Brendan Lillis free at last


The release of Brendan Lillis demonstrates the power of sustained protests and mobilisations on the streets, led by his courageous partner Roisin Lynch, and friends and families of other prisoners. Solidarity pickets and camps took place across Ireland and abroad including a three day hunger strike at the former Andersonstown barracks site in West Belfast, whcih involved a broad range of republican and human rights organisations including the WSM.

The 59 year old former republican prisoner who has been bed ridden for two years with a debilitating bone disease was released on Thursday night from guards at the Belfast City Hospital. He remains on parole licence and may face renewed charges in relation to an alleged tiger kidnapping in the future if he gets better.

The news came as a surprise as only a few weeks ago the Parole Commissioners along with David Ford, Head of the Department of Policing and Injustice rejected medical reports that he needed to be moved from his Prison Hospital.

Laying in his hospital bed Brendan thanked everyone for their support and paid tribute to Roisin "who has moved mountains. Somebody who can do that on their own, well, I can’t say enough about her." Ms Lynch added "I can’t thank people enough for their support. Brendan is out but we have to fight on for other people who are being brutalised."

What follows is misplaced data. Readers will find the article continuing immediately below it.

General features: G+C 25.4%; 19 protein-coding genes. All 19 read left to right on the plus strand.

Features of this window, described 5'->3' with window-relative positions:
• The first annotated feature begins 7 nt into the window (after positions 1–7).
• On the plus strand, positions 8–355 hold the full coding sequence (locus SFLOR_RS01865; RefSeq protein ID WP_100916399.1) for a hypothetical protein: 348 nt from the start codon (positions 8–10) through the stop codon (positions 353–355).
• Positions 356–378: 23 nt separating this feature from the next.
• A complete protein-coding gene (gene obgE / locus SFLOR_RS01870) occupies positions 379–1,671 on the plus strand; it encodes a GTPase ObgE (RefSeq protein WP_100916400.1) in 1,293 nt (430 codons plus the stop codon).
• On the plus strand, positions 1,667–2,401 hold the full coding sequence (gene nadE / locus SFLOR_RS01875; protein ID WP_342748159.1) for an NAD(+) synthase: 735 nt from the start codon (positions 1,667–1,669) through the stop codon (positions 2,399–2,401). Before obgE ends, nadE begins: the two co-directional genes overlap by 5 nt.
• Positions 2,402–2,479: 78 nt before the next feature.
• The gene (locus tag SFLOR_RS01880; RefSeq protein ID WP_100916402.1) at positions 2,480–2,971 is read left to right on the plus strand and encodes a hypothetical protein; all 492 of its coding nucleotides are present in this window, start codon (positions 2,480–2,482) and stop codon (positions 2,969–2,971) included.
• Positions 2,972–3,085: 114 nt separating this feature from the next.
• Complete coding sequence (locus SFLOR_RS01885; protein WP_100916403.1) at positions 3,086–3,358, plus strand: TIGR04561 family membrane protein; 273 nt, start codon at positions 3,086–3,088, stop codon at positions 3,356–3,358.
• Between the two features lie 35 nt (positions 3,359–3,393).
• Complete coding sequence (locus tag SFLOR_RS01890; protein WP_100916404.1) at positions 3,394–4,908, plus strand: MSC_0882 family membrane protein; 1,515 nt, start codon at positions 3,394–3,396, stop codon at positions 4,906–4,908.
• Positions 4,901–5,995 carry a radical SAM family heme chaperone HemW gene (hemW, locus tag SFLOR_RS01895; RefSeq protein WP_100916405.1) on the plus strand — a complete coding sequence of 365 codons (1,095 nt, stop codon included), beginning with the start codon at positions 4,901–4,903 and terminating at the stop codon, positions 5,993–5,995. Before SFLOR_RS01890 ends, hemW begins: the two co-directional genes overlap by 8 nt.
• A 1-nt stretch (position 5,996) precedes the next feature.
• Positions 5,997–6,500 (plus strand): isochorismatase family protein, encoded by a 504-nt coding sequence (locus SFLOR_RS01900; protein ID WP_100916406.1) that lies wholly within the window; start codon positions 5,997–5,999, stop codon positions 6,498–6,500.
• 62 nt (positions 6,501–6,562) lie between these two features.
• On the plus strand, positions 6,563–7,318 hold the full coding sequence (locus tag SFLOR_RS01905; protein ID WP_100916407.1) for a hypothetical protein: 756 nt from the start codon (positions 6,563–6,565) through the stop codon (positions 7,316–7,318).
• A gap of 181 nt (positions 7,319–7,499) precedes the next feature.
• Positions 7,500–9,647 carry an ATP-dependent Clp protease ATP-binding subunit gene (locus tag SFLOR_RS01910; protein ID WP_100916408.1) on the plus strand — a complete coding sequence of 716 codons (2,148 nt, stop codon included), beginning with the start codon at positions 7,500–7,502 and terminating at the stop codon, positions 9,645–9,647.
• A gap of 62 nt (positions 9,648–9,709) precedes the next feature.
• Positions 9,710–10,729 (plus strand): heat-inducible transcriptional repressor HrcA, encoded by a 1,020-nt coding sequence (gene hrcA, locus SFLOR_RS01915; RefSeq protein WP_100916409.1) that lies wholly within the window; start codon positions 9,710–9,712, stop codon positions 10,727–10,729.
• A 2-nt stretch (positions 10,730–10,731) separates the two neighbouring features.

Although Brendan has been released, degrading violent strip searching, prison abuse and torture is far from over. Internment still continues under a different name and context but the direction remains the same; to criminalise and isolate political prisoners or otherwise.

While the Workers Solidarity Movement is opposed to state repression we are also opposed to the cul-de-sac of armed republicanism which only serves to further divide the working class in the service of a narrow, militaristic and all to often sectarian nationalism.

We support the prisoners demands on a humanitarian basis and call for an end to prison censorship and repression.

We support the call for one campaign, one voice, linking with wider prison struggles at home and abroad based on the ‘relative action committee’ model free of party political control. Solidarity and direct action, rather than lobbying politicians are our greatest weapons